Many encore brides who are independently settled or already live with their Fiance decide to skip the registry. Instead, they arrange for guests to make donations to a favorite charity in lieu of wedding gifts. If you forgot things you really wanted (pickle dish, carving board, corkscrew) the first time you registered, remedy the error now. You may want to avoid silver, china, and crystal, since these items are associated with first marriages. One of the most AWESOME ideas I've seen was a recent couple that had a Honeymoon Registry. In place of gifts, guests had the opportunity to contribute to the Honeymoon memories! You can read more about that here: Buy Our Honeymoon.
As you probably have most necessary household items, go for interesting theme showers:
Self-improvement: Ballroom dancing, scuba diving, a spa weekend.
Wine Cellar: Wineglasses, corkscrew, wine rack, membership to a wine-of-the-month club, wine-tasting classes.
Great Outdoors: Gardening tools, skis, hiking/camping equipment, binoculars, rock-cpmbing lessons, a gas grill.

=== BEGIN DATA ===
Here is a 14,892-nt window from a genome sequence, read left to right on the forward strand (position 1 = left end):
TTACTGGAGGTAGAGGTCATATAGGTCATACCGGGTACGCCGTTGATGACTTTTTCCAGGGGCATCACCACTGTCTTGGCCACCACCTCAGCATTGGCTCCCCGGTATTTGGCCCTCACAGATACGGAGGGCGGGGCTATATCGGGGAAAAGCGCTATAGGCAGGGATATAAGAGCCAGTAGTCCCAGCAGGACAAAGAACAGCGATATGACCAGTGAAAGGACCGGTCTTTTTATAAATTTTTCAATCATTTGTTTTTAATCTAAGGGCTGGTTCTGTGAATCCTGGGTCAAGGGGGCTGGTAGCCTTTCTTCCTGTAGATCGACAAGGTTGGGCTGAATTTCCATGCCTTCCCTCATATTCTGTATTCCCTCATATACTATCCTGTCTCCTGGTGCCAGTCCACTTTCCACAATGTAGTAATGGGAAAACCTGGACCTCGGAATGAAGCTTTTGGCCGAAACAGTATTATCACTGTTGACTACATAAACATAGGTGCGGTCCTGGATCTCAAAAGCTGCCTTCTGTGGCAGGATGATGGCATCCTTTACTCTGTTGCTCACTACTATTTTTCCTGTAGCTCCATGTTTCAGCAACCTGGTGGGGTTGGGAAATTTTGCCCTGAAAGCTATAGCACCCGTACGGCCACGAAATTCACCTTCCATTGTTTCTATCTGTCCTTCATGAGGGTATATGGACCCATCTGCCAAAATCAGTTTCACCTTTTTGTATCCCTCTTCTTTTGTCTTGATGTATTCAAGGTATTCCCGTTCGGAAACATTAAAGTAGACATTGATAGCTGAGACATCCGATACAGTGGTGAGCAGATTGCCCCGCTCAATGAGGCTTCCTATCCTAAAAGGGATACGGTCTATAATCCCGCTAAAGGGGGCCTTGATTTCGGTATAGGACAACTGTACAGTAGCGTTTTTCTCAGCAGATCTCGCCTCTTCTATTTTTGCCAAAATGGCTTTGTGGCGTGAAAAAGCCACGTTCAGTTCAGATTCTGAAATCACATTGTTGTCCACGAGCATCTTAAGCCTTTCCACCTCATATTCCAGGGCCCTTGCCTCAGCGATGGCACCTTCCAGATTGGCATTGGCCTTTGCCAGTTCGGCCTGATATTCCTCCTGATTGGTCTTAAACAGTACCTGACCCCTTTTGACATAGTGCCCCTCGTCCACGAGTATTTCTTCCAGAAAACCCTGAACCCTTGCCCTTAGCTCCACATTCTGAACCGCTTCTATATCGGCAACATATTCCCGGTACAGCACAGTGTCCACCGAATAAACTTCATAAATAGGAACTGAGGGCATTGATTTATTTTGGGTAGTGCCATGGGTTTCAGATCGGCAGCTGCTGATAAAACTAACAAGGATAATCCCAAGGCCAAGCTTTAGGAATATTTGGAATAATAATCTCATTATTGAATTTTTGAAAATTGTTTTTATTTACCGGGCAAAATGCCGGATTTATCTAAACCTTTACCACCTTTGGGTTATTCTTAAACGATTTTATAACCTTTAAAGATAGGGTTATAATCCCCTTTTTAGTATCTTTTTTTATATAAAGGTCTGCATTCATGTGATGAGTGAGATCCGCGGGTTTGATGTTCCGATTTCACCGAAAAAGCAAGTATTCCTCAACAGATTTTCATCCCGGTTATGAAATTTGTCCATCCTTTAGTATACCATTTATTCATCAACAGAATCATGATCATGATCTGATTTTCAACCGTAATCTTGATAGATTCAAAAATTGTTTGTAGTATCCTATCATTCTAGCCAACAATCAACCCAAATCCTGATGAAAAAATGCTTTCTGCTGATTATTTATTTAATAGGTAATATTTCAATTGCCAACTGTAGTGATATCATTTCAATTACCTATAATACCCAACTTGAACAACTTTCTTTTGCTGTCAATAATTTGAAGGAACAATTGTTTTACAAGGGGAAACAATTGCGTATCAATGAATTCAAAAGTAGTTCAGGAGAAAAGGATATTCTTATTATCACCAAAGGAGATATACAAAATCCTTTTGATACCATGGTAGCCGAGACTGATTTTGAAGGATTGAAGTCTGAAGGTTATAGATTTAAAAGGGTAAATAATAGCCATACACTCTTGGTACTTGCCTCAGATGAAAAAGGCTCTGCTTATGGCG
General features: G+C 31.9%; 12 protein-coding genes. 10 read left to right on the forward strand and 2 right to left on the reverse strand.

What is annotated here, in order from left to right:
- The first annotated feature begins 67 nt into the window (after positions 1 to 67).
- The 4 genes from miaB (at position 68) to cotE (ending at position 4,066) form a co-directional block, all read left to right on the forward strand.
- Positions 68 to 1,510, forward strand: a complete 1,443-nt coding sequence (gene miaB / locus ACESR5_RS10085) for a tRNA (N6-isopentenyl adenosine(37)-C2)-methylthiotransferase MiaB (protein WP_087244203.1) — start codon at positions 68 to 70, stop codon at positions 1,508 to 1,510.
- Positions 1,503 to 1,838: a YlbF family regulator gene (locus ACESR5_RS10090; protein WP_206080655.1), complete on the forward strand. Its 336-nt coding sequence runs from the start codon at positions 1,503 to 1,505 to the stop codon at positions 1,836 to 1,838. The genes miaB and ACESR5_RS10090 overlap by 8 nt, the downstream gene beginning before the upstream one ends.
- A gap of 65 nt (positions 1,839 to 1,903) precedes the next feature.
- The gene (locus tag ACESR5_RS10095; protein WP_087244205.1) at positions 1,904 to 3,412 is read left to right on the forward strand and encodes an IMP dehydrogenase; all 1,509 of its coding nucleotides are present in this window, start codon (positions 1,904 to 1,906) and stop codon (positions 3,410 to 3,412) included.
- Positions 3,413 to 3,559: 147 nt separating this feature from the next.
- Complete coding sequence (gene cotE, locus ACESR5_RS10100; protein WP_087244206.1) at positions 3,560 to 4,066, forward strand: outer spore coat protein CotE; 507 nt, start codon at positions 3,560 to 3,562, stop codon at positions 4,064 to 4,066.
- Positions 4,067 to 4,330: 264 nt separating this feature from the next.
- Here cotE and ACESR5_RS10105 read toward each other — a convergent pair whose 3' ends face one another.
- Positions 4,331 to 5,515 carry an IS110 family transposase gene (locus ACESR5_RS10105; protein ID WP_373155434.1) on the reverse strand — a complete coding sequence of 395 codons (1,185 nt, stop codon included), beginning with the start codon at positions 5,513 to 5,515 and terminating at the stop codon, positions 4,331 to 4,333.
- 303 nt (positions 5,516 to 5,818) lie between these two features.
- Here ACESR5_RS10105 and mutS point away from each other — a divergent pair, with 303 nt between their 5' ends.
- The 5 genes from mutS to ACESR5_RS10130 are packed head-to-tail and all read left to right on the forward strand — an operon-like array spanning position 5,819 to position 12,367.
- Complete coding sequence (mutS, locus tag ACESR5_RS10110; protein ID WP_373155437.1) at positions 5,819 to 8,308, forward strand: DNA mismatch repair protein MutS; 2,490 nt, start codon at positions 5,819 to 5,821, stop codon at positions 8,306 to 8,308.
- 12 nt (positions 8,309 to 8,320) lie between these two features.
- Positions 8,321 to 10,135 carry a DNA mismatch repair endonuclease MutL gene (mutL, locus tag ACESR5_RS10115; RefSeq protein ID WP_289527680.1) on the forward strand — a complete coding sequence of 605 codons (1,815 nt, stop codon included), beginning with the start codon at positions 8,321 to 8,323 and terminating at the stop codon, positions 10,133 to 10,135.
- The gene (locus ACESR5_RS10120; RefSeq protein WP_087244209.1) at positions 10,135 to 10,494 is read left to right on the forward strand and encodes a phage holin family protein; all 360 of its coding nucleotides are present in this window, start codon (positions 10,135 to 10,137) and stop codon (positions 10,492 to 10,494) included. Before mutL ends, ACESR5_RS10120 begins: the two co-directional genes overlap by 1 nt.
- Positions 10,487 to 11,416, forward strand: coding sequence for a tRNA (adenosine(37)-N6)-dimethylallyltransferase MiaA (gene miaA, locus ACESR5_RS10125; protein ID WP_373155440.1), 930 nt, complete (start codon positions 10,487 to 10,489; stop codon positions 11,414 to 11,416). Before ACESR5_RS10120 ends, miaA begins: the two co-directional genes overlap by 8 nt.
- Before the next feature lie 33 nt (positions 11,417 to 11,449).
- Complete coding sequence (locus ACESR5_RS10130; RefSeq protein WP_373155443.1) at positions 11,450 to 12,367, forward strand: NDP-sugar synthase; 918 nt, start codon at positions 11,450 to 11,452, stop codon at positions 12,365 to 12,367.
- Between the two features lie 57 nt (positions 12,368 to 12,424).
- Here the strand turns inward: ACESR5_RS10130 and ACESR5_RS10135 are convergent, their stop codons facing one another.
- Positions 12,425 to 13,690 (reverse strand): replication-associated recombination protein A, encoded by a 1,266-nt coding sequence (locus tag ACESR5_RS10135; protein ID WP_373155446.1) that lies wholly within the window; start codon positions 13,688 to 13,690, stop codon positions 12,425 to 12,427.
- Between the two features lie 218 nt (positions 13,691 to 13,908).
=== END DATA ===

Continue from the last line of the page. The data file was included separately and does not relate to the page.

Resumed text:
If you're planning a formal or elegant wedding, engraved invitations are perfectly acceptable. For an informal wedding, explore different ideas: Create invitations on your computer, or print them on Japanese rice paper. For a casual affair, write invitations on balloons (recipients will have to blow them up to read the message.) I saw a great Wine Label created for the couple's favorite wine that they gave to guests invited for a dinner! Don't know how to word your invites? Here are a couple of ideas:
For couples hosting the wedding themselves, this is a common wording:
Ms. Jane Doe
Mr. John Smith
request the honor of your presence at their wedding.
Include your children for a thoughtful touch. For example:
Ms. Jane Doe